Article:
1. Conduct a reasonably exhaustive search

2. Cite your sources (You knew that was going to be here somewhere, didn’t you?)

3. Analyze your findings

4. Resolve conflicting evidence

5. Write your conclusions (It doesn’t have to be a definitive work. Just a paragraph or even a list will do.)

My main problem is that, even though I told myself “no new research”, new documents are coming in faster than I am scrutinizing my old research against the GPS and that systematic work flow I had envisioned isn’t in place yet. So I have been sitting here in a Zen-like state contemplating just how to make this new work flow happen. (Hahaha. No, my contemplation is really not very Zen-like.)

2 Responses to Contemplating Family History

  • Priscilla Ware says:

    I rejoiced when I found your latest blog post. I was afraid you had given up!! I will be continuing to use Family Tree Maker (I never could get enthusiastic about the Family Search Family Tree where you don’t have complete control! – Fanny Lulu is a case in point.) I will continue to use Ancestry and Family Tree Maker because at this point I know them both well – both the good and bad of them. I will be using OneNote for record storage as you have taught me in those wonderful lessons. I do hope you will be adding to them in the future. This genealogy do-over combined with using OneNote is a big undertaking as I have a huge tree and a ton of paper. I think my children will be very glad I did this when they have the time to get into family history themselves – plus it will be easier to share with my nieces and nephews as well. Welcome back, I am one of your fans!!!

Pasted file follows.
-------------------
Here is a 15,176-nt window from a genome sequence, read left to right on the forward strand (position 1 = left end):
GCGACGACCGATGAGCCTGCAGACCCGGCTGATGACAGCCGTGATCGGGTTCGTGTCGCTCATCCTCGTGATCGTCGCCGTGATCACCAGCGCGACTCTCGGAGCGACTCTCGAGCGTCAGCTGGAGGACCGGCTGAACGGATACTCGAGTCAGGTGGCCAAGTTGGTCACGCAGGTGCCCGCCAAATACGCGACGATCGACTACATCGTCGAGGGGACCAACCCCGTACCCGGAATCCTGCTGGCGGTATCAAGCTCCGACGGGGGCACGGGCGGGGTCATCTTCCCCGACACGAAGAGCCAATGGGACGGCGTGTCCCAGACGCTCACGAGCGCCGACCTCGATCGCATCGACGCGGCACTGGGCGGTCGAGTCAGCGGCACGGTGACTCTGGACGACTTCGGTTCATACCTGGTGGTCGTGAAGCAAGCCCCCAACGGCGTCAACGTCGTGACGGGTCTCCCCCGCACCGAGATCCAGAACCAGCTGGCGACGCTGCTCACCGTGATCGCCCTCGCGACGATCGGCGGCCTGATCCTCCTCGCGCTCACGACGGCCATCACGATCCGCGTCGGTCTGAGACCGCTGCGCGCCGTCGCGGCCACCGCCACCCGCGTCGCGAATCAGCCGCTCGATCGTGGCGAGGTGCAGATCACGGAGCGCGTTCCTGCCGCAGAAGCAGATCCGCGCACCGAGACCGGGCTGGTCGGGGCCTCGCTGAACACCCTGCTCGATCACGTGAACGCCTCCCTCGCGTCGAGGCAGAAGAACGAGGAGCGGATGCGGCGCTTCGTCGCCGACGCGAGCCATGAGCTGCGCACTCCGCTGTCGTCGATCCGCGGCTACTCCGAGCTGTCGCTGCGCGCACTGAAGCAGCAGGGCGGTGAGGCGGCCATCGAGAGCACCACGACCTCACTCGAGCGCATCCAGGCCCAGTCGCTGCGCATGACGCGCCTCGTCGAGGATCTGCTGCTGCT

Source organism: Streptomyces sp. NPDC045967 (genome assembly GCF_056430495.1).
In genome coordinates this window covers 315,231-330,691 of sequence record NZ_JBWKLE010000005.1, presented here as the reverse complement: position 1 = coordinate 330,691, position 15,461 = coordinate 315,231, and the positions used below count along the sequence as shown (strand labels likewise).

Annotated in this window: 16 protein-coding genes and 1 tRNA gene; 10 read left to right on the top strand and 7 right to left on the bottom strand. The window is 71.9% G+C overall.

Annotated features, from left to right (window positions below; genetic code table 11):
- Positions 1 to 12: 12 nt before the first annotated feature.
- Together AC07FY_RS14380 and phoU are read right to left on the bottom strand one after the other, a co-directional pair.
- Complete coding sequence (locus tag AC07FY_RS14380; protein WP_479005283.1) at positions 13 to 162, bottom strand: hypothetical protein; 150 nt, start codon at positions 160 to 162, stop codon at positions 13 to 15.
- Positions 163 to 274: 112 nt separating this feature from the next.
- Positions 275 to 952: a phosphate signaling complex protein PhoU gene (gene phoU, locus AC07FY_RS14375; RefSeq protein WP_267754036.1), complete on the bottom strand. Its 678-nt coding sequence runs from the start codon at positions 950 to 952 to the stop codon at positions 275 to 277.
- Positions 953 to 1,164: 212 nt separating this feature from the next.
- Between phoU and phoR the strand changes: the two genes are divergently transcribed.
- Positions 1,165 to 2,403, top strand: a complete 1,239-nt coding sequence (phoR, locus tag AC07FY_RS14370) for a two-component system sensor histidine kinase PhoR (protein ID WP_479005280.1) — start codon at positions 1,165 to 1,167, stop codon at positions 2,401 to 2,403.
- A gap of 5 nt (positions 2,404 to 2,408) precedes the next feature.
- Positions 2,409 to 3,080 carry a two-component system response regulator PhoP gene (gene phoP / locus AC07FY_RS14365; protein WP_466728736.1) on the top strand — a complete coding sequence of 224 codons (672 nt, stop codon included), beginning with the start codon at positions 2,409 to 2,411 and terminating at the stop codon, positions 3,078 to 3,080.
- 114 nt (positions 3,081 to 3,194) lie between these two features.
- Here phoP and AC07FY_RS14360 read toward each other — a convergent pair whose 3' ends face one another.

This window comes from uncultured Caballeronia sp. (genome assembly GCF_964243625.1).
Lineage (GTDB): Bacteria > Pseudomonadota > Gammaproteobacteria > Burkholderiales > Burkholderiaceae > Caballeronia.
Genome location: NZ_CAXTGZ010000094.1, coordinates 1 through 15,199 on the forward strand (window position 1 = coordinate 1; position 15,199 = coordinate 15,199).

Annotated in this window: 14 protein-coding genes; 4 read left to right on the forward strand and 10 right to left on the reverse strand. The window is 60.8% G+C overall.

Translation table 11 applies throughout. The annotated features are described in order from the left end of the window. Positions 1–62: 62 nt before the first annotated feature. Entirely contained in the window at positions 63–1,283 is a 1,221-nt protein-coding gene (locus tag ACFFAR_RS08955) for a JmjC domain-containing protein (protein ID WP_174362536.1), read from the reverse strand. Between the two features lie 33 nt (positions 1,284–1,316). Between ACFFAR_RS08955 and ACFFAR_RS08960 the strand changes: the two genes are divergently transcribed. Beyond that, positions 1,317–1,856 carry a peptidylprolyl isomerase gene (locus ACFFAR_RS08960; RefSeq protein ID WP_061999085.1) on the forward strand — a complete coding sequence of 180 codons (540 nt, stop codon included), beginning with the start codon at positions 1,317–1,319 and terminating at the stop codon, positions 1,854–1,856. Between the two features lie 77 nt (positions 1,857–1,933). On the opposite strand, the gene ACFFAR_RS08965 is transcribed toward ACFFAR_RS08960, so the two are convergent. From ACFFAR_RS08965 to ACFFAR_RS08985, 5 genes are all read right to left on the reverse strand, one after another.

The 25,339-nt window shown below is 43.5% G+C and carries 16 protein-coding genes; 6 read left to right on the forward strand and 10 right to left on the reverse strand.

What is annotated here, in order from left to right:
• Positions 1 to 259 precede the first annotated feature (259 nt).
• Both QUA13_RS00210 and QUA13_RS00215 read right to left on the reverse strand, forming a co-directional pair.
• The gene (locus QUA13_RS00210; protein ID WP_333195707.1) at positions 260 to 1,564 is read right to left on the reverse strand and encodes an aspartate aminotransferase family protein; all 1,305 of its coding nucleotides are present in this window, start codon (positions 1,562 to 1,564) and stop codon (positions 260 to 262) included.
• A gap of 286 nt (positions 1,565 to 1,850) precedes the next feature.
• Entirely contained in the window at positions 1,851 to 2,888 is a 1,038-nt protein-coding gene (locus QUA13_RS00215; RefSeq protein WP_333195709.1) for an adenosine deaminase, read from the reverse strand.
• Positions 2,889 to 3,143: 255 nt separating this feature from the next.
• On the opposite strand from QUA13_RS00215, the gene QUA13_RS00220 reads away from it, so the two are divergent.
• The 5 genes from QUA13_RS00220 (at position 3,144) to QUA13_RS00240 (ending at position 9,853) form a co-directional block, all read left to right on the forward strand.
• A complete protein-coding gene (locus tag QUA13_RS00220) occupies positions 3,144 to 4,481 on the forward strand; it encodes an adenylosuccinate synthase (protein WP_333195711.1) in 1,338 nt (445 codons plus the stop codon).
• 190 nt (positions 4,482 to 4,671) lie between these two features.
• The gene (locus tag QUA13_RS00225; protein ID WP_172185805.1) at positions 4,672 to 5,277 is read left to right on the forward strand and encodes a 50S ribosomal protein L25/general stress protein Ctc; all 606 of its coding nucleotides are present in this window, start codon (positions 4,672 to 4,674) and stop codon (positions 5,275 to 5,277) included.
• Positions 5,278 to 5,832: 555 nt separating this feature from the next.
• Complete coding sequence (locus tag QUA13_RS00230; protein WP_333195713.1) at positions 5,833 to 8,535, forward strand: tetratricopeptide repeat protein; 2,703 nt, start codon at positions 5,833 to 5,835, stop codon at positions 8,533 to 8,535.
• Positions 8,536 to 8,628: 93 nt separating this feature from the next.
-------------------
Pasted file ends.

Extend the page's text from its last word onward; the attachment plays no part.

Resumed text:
• Erin says:

      Thank you, Priscilla. I have tried to email you a couple of times but my emails must not be getting through to you. I hope to address some of the comments that have been made in future posts.

      I am using both FTM and RootsMagic. My FTM tree will be my research tree — seeing what others have found and checking and double checking their sources. The search feature and shaky leaf hints are helpful for breaking down brick walls and testing my research results and conclusions. In other words, FTM and Ancestry.com are a big help in expanding my tree so I will continue to use those resources! Also my oldest daughter is an editor on my Ancestry tree so she, at least, has access to my information there as well.

I'd love to hear from you!

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A bit about me

Erin Williamson Klein
New York > Nevada
Started my research in 1993

Aside from my own family history research, I also have 2 Surname Studies: Williamson in Monroe County New York & Colebach / Colepaugh--a worldwide study & A One-Place Study of Nye County Nevada Boomtowns
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Following the GPS!
Sourced Database Statistics:
230 people in Williamson branch
15 direct ancestors
72 families total
[number] people properly sourced
[number] remaining to be sourced
[percent] completed
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Genealogy Do-Over